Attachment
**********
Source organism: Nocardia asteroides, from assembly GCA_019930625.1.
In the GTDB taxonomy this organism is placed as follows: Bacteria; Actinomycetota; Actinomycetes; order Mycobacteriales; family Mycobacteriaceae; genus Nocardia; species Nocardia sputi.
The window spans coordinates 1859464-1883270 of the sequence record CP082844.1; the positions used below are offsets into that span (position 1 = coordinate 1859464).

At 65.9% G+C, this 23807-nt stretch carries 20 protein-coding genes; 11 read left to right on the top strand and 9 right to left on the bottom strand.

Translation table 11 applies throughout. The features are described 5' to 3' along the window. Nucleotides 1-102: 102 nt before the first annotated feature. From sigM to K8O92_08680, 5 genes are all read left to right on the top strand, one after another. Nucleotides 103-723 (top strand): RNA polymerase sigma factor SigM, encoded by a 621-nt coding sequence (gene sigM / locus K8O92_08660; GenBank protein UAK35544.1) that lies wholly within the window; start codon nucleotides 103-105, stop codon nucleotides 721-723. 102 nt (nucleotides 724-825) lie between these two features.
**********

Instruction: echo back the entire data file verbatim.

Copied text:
Source organism: Nocardia asteroides, from assembly GCA_019930625.1.
In the GTDB taxonomy this organism is placed as follows: Bacteria; Actinomycetota; Actinomycetes; order Mycobacteriales; family Mycobacteriaceae; genus Nocardia; species Nocardia sputi.
The window spans coordinates 1859464-1883270 of the sequence record CP082844.1; the positions used below are offsets into that span (position 1 = coordinate 1859464).

At 65.9% G+C, this 23807-nt stretch carries 20 protein-coding genes; 11 read left to right on the top strand and 9 right to left on the bottom strand.

Translation table 11 applies throughout. The features are described 5' to 3' along the window. Nucleotides 1-102: 102 nt before the first annotated feature. From sigM to K8O92_08680, 5 genes are all read left to right on the top strand, one after another. Nucleotides 103-723 (top strand): RNA polymerase sigma factor SigM, encoded by a 621-nt coding sequence (gene sigM / locus K8O92_08660; GenBank protein UAK35544.1) that lies wholly within the window; start codon nucleotides 103-105, stop codon nucleotides 721-723. 102 nt (nucleotides 724-825) lie between these two features.